I didn’t consider my sexuality all that much when choosing a school, so when I came to Saint Joe’s in the fall last year I didn’t know what to expect. I was shaken on my arrival and immediately fell back into hiding, with no support system like I had back home with friends, only people who lived with me and made ignorant comments and whispered about me behind my back. But then, in November, a new fire was ignited inside me. I had seen how a man who could say such horrible things could still be elected to lead a nation, and I decided something needed to change, and I would have to fight for it to happen. So I told my entire family: siblings, aunts, uncles, cousins, and all. I was met with overwhelming love and support, which I never would have expected in my wildest dreams. Looking back, I realize how lucky I am to have so many people I know are in my corner, which is more than most people can say unfortunately. Then, I took to the world of social media to proclaim not only was I bisexual, but also I was someone who would speak out for all those that are marginalized, because it cannot become normal for people to oppress and abuse and get away with it. I thought that my journey of coming out would end here, but unfortunately, I was wrong.
Coming out is something that I have found I do almost every day. We live in a world where it is assumed that everyone is straight, so I often have mini “battles” every day where I need to decide if it’s worth it for me to tell someone I’m actually not straight, or if I just let them place me into something I’m really not. On top of that, I face criticism, doubt, and phobia for being bisexual. People assume that I am using my identity as a stepping stone, which sometimes people do, but that does not mean all bisexual people will. People think I can’t commit to a relationship, and sometimes women can’t even consider dating me. So that is why today, national Coming Out Day, is so important to me. The changes I have gone through in my life regarding myself are amazing to me. I have gone from someone who couldn’t even admit in my head who I truly loved, to a person who struggled to say the word bisexual to the mirror, to someone who is happily my true self. And now, I have the opportunity to meet so many amazing people who are just like me. I have a new perspective of the world, and I see how privileged I was growing up, which I may not have noticed if I was just another cis, straight, white person. I have learned that love is infinite, undefinable, and so unbelievably amazing that I can find so many people beautiful, and have so many people support me and others. I am no longer a child who fears himself, and my hope is that one day, this holiday will not be restricted to a single day in the year. I hope for the day that little kids grow up, and they do not fear who it is that they love or who they truly are inside. I hope that one day this world will accept everyone for who they are and who they love. But until then, I will use my newfound voice, and I will scream with passion for everyone who is oppressed or hiding so that they can feel a true breath of freedom that I wake up and appreciate every single day, and that I will use to push for normalization and advocation until it is finally available.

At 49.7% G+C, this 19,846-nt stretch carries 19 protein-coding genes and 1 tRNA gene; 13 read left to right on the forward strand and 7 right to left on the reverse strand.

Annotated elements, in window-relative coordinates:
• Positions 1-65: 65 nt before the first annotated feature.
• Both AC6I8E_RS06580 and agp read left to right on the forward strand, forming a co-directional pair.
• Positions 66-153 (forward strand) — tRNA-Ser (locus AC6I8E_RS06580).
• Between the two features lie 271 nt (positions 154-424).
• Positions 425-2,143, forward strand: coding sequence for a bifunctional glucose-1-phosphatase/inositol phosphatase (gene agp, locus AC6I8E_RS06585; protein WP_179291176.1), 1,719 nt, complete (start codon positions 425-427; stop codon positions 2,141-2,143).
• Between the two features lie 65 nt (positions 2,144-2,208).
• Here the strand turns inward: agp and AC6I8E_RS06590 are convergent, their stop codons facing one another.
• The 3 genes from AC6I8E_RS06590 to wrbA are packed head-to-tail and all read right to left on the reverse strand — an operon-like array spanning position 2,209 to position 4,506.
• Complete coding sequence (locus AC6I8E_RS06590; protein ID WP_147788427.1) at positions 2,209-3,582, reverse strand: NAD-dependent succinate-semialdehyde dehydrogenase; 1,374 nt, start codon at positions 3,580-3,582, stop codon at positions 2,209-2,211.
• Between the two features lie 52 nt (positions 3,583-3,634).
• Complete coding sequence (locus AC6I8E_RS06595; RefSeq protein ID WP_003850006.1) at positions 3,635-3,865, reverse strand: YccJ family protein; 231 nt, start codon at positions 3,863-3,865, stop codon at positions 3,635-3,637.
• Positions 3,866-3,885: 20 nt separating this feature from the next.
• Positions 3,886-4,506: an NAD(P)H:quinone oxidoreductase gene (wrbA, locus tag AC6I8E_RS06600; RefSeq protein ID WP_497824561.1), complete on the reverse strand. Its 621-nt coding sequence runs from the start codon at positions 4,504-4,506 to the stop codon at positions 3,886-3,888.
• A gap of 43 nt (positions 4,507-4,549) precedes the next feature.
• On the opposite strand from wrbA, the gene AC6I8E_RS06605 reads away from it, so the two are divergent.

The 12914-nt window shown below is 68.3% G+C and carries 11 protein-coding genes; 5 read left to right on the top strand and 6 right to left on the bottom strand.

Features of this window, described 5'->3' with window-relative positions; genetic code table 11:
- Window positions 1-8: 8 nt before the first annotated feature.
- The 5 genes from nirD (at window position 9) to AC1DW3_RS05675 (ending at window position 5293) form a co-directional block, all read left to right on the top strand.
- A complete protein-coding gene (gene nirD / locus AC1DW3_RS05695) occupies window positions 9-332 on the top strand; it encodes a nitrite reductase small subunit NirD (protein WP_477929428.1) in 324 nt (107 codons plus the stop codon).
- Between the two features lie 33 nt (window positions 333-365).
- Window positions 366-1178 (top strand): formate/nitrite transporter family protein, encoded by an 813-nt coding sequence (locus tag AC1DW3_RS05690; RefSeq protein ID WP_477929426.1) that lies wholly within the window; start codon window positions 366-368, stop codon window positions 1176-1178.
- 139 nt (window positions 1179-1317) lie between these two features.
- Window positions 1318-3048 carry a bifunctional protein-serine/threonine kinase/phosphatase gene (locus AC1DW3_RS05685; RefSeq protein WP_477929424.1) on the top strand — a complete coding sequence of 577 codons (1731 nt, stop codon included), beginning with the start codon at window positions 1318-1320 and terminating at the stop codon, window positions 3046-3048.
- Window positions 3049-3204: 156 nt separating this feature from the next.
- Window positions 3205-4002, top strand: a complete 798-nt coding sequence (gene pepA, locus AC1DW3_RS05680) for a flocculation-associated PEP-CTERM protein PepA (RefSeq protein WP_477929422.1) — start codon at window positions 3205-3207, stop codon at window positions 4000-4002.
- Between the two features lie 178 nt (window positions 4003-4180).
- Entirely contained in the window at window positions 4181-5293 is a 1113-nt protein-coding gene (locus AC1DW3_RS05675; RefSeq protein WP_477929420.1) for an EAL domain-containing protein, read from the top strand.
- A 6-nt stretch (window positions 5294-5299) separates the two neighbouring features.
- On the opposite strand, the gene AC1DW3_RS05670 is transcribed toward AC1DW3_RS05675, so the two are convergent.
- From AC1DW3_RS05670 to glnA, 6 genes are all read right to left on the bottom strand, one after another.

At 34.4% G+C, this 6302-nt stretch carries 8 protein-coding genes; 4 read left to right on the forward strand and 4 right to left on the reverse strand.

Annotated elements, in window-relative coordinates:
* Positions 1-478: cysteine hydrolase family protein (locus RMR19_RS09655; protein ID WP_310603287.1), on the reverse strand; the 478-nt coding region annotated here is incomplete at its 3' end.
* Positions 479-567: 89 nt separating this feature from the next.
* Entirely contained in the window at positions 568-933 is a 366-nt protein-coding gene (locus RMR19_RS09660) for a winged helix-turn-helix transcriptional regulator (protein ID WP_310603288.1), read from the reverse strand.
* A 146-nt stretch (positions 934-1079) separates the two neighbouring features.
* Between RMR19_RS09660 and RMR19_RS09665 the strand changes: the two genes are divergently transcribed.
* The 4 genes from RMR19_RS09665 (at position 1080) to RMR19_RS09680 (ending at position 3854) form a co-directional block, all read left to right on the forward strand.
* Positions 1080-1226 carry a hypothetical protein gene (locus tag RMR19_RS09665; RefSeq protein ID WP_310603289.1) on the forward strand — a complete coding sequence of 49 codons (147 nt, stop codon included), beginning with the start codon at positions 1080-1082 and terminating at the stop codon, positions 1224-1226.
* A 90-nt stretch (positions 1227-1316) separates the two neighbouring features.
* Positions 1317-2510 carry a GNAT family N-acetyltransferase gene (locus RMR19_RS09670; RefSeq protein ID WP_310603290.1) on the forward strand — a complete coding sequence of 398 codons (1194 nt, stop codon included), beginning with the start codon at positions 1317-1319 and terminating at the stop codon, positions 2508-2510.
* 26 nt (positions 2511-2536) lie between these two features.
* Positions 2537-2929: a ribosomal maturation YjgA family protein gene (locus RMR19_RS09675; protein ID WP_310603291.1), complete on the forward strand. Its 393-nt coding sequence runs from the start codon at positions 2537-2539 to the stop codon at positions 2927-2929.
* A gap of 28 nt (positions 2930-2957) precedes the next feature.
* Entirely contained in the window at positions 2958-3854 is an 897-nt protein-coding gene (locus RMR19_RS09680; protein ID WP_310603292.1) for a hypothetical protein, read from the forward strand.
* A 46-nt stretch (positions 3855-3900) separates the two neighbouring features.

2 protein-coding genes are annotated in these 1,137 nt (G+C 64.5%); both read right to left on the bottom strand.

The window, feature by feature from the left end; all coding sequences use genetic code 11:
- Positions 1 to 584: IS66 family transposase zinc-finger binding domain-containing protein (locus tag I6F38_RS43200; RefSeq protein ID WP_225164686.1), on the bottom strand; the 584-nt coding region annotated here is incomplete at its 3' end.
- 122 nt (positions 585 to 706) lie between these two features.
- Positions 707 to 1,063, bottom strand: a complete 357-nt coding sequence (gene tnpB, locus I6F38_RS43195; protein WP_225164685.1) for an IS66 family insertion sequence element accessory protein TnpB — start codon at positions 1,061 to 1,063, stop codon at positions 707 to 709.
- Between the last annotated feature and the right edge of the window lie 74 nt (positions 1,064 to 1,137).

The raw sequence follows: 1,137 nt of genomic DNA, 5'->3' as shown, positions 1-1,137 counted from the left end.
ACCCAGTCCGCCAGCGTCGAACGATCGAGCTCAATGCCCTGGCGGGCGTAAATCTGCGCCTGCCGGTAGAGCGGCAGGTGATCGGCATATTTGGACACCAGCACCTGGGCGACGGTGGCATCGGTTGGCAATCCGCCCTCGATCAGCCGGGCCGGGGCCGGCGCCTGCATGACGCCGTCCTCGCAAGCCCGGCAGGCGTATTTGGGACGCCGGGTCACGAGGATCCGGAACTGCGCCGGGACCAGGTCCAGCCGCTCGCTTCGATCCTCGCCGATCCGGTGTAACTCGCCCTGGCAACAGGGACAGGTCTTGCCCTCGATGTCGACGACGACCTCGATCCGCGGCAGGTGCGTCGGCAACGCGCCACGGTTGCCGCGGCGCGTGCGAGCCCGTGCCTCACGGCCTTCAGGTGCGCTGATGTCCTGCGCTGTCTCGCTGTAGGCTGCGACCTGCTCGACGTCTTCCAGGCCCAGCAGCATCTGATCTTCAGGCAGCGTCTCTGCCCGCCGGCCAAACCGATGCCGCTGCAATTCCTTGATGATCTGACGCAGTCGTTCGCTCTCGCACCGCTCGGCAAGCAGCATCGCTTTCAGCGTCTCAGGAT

Yours truly, with all the love in the universe,